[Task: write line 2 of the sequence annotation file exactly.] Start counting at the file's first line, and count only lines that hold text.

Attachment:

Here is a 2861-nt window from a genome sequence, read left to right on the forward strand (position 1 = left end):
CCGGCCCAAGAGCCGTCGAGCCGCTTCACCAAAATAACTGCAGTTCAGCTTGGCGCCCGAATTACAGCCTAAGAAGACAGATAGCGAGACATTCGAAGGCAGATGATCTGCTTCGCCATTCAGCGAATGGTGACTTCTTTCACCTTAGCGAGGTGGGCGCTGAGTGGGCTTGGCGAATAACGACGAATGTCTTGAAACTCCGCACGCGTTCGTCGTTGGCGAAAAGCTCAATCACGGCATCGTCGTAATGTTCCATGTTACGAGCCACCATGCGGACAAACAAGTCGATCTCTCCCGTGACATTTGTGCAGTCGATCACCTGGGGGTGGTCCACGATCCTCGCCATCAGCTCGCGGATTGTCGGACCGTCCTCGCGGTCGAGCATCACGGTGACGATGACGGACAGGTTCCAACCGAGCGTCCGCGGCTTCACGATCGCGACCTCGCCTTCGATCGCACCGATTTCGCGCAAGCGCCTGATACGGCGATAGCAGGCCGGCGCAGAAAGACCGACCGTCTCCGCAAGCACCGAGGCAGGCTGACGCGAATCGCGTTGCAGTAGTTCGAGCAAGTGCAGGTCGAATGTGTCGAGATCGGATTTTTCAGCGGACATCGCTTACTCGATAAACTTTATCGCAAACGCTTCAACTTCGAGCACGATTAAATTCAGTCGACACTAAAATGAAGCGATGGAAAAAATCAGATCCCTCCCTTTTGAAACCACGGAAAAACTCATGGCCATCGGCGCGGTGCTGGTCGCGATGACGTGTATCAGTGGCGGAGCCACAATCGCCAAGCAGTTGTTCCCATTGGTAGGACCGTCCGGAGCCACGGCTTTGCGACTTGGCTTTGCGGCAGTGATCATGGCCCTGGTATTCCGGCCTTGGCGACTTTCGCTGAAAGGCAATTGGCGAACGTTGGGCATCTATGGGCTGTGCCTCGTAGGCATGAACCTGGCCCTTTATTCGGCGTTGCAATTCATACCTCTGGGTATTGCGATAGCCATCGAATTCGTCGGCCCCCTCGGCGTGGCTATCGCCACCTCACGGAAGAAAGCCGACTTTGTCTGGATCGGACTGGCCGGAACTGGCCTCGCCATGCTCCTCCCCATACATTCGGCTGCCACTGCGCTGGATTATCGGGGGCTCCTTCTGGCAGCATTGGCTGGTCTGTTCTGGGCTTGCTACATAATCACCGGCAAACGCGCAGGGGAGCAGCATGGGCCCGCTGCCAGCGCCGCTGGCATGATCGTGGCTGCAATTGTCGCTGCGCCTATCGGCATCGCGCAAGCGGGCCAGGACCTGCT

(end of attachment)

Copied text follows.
CCGGCCCAAGAGCCGTCGAGCCGCTTCACCAAAATAACTGCAGTTCAGCTTGGCGCCCGAATTACAGCCTAAGAAGACAGATAGCGAGACATTCGAAGGCAGATGATCTGCTTCGCCATTCAGCGAATGGTGACTTCTTTCACCTTAGCGAGGTGGGCGCTGAGTGGGCTTGGCGAATAACGACGAATGTCTTGAAACTCCGCACGCGTTCGTCGTTGGCGAAAAGCTCAATCACGGCATCGTCGTAATGTTCCATGTTACGAGCCACCATGCGGACAAACAAGTCGATCTCTCCCGTGACATTTGTGCAGTCGATCACCTGGGGGTGGTCCACGATCCTCGCCATCAGCTCGCGGATTGTCGGACCGTCCTCGCGGTCGAGCATCACGGTGACGATGACGGACAGGTTCCAACCGAGCGTCCGCGGCTTCACGATCGCGACCTCGCCTTCGATCGCACCGATTTCGCGCAAGCGCCTGATACGGCGATAGCAGGCCGGCGCAGAAAGACCGACCGTCTCCGCAAGCACCGAGGCAGGCTGACGCGAATCGCGTTGCAGTAGTTCGAGCAAGTGCAGGTCGAATGTGTCGAGATCGGATTTTTCAGCGGACATCGCTTACTCGATAAACTTTATCGCAAACGCTTCAACTTCGAGCACGATTAAATTCAGTCGACACTAAAATGAAGCGATGGAAAAAATCAGATCCCTCCCTTTTGAAACCACGGAAAAACTCATGGCCATCGGCGCGGTGCTGGTCGCGATGACGTGTATCAGTGGCGGAGCCACAATCGCCAAGCAGTTGTTCCCATTGGTAGGACCGTCCGGAGCCACGGCTTTGCGACTTGGCTTTGCGGCAGTGATCATGGCCCTGGTATTCCGGCCTTGGCGACTTTCGCTGAAAGGCAATTGGCGAACGTTGGGCATCTATGGGCTGTGCCTCGTAGGCATGAACCTGGCCCTTTATTCGGCGTTGCAATTCATACCTCTGGGTATTGCGATAGCCATCGAATTCGTCGGCCCCCTCGGCGTGGCTATCGCCACCTCACGGAAGAAAGCCGACTTTGTCTGGATCGGACTGGCCGGAACTGGCCTCGCCATGCTCCTCCCCATACATTCGGCTGCCACTGCGCTGGATTATCGGGGGCTCCTTCTGGCAGCATTGGCTGGTCTGTTCTGGGCTTGCTACATAATCACCGGCAAACGCGCAGGGGAGCAGCATGGGCCCGCTGCCAGCGCCGCTGGCATGATCGTGGCTGCAATTGTCGCTGCGCCTATCGGCATCGCGCAAGCGGGCCAGGACCTGCT